After the diagnosis, we performed an exploratory laparotomy. Internal female organs were absent. The right testis was of normal size, and the left one was swollen with a cyst. A gonadal tumor in the left inguinal region measuring 13 cm × 8 cm × 12 cm and a 3 cm × 4 cm one in the right inguinal region were extirpated. Vaginoplasty was not performed as the vagina was 6 cm long, and this was thought to be adequate for sexual intercourse.

Histopathologic examination revealed immature seminiferous tubules surrounded by immature germ cells and sertoli cells in the mass from the right inguinal region, and a serous papillary cystadenofibroma in the one from the left. No signs of spermatogenesis or leydig cell hyperplasia in the interstitial tissue were seen in both gonads [Figure 2],[Figure 3] and [Figure 4]. Estrogen therapy was initiated postoperatively.{Figure 1}{Figure 2}{Figure 3}{Figure 4}

 DISCUSSION



The typical presentation for CAIS is either primary amenorrhea in adolescence or inguinal swellings in an infant. A female adolescent with the disorder has normal breast development and a pubertal growth spurt at the appropriate age, but is primary amenorrheic. Development of estrogen-dependent secondary sexual characteristics occurs as the result of excess aromatization of androgens. Pubic and axillary hair is usually absent or can be present in sparse amounts. [4] This could be attributed to the mildly elevated levels of testosterone and levels of estradiol that were near the lowest limit of the normal range.

The risk of malignant transformation of the gonads in adult life is well documented. The best time for gonadectomyis soon after the completion of puberty. The point here is that estradiol produced from testes is necessary for a normal phenotypic female pubertal development. After gonadectomy, estrogen replacement therapy should be started. If gonadectomy was not done in puberty, it is generally recommended to be performed in early adulthood to avoid the risk of development of gonadal tumors. The procedure may be performed laparoscopically if the gonads are situated intraabdominal.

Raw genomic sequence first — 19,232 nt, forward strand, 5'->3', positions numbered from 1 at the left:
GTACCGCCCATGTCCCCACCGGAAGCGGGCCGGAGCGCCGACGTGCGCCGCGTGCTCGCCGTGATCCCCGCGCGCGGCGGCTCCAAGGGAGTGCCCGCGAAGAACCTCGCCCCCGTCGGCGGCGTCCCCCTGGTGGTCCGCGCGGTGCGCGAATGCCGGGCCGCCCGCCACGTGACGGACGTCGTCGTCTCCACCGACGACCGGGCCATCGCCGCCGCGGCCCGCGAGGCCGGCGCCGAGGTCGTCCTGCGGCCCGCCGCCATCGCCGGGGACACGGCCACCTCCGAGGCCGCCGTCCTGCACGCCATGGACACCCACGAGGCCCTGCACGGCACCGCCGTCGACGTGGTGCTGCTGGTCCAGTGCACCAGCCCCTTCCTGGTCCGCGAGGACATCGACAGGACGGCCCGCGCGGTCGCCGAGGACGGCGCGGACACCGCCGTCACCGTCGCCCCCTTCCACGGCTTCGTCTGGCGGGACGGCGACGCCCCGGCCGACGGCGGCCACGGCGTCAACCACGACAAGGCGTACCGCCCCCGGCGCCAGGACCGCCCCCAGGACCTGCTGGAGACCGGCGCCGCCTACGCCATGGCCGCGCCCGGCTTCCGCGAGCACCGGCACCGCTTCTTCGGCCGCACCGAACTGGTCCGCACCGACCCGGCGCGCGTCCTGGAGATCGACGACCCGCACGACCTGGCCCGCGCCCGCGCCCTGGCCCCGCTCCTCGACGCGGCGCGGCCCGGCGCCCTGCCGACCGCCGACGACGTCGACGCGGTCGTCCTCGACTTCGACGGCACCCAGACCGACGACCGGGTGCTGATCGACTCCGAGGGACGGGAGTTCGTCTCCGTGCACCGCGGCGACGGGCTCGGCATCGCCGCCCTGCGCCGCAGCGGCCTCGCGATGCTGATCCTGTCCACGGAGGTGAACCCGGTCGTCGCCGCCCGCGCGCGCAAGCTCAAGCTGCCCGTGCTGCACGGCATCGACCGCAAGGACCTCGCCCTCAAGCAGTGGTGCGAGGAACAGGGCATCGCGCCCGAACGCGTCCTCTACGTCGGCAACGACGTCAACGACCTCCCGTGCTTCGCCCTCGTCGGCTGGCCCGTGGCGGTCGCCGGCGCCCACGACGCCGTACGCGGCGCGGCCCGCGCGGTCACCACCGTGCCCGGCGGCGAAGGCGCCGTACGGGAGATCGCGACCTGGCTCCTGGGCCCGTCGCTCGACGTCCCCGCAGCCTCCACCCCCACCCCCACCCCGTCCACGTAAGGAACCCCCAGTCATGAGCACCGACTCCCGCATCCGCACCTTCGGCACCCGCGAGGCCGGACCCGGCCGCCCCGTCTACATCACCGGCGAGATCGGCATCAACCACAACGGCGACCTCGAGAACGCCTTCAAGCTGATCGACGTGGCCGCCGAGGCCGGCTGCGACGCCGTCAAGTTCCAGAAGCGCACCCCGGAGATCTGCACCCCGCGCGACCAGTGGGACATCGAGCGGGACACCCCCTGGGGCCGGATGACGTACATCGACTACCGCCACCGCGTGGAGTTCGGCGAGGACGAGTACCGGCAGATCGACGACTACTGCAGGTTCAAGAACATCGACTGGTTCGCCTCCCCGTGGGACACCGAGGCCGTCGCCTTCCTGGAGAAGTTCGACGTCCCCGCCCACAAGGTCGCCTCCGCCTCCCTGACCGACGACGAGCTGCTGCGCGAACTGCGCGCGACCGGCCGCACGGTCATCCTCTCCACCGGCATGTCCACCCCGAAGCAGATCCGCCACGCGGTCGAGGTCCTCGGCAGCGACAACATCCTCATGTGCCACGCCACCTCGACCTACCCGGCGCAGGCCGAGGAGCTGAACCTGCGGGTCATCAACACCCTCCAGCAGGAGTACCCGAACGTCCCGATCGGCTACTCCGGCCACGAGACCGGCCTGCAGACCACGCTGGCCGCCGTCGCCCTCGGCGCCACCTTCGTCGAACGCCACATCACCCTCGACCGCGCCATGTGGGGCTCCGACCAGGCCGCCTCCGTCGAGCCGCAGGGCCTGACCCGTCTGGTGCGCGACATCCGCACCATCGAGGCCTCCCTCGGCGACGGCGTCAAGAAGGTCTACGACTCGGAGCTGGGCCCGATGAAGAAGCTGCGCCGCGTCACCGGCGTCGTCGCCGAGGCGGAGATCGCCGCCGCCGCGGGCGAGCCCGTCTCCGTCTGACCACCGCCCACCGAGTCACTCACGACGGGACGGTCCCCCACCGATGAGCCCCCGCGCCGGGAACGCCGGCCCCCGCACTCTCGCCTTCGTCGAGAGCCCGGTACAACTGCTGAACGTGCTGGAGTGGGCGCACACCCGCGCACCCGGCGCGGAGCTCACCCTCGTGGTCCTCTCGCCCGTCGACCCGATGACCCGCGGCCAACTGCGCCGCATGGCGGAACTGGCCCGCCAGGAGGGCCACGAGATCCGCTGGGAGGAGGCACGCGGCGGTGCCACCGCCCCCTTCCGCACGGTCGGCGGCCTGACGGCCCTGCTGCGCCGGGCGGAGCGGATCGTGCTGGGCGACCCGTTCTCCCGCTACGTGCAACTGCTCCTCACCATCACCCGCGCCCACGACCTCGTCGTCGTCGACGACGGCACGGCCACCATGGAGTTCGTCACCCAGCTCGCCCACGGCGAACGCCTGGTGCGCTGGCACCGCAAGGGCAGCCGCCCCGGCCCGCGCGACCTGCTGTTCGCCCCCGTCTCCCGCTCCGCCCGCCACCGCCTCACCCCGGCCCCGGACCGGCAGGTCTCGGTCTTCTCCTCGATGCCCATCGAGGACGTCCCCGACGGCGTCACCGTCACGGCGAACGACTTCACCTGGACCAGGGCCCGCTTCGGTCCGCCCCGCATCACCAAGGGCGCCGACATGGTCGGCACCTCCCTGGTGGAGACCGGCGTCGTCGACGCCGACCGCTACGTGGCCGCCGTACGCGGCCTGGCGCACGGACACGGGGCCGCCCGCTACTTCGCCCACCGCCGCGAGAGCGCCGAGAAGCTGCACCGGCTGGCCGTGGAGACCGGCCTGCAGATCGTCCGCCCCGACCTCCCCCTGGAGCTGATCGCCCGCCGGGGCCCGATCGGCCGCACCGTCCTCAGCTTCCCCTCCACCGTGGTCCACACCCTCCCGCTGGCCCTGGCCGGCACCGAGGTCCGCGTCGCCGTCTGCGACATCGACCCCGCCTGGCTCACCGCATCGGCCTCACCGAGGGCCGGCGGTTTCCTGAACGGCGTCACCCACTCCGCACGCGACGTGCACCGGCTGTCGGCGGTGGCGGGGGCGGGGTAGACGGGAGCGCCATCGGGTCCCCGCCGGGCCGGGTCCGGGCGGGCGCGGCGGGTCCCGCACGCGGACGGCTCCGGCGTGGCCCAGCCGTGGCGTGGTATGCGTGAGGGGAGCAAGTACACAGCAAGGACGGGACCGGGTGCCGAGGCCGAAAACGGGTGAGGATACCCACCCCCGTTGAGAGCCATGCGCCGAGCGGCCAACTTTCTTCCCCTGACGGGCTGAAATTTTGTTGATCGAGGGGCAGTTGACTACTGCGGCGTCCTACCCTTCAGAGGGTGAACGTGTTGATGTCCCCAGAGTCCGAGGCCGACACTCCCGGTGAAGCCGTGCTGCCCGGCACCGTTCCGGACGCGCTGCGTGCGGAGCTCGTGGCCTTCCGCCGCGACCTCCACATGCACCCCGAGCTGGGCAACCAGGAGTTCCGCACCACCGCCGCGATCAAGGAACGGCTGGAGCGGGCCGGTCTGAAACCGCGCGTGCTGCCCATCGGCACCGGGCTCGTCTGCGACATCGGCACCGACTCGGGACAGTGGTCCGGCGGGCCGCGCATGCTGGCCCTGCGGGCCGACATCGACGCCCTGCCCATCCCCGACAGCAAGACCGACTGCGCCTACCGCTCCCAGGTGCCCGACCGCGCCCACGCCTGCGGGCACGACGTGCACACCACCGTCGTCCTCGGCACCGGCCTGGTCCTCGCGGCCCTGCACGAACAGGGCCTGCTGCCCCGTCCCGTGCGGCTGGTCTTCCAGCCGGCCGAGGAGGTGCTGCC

One mode of presentation includes a known family history of CAIS, and occasionally the discovery of a pelvic mass arising from a gonadal tumor. [6] Our patient had three sisters; one of them was 46, XX and married with children. The other two also had CAIS, however they refused to undergo surgery. The first case with CAIS and serous cystadenofibroma reported in the literature was a 56-year-old patient with a unilateral 10.6 cm mass in the inguinal region. [5] There is no circulating specific reliable tumor marker for monitoring tumor development, and USG of intra-abdominal gonads is not sufficiently sensitive.

In patients with CAIS, the incidence of gonadal tumor (e.g. seminoma) is 3.6% and 33% at the age of 25 years and 50 years, respectively. [7] Gonadectomy is recommended after puberty to eliminate the risk of gonadal malignancy and aid the development of feminine secondary sexual characteristics. [8] Studies have suggested an increased tumor risk <30% in late adulthood if gonadectomy is not performed. [9],[10] Specific analyses in a large sample groups suggest a germ cell tumor risk as low as 0.8-2%, especially before puberty. [11],[12] Benign tumors of nongerm cell origin include sertoli cell adenomas, hamartomas and cystadenofibromas.

Herein, we reported the second patient with CAIS with a large gonadal serous papillary cystadenofibroma in the literature. CAIS is an infrequent clinical entity occurrence of serous papillary cystadenofibroma is even rarer in this syndrome. Serous cystadenofibroma should come to mind in patients with a huge inguinal mass. Gonadectomy should be performed right after puberty to prevent the risk of tumor development in the testes.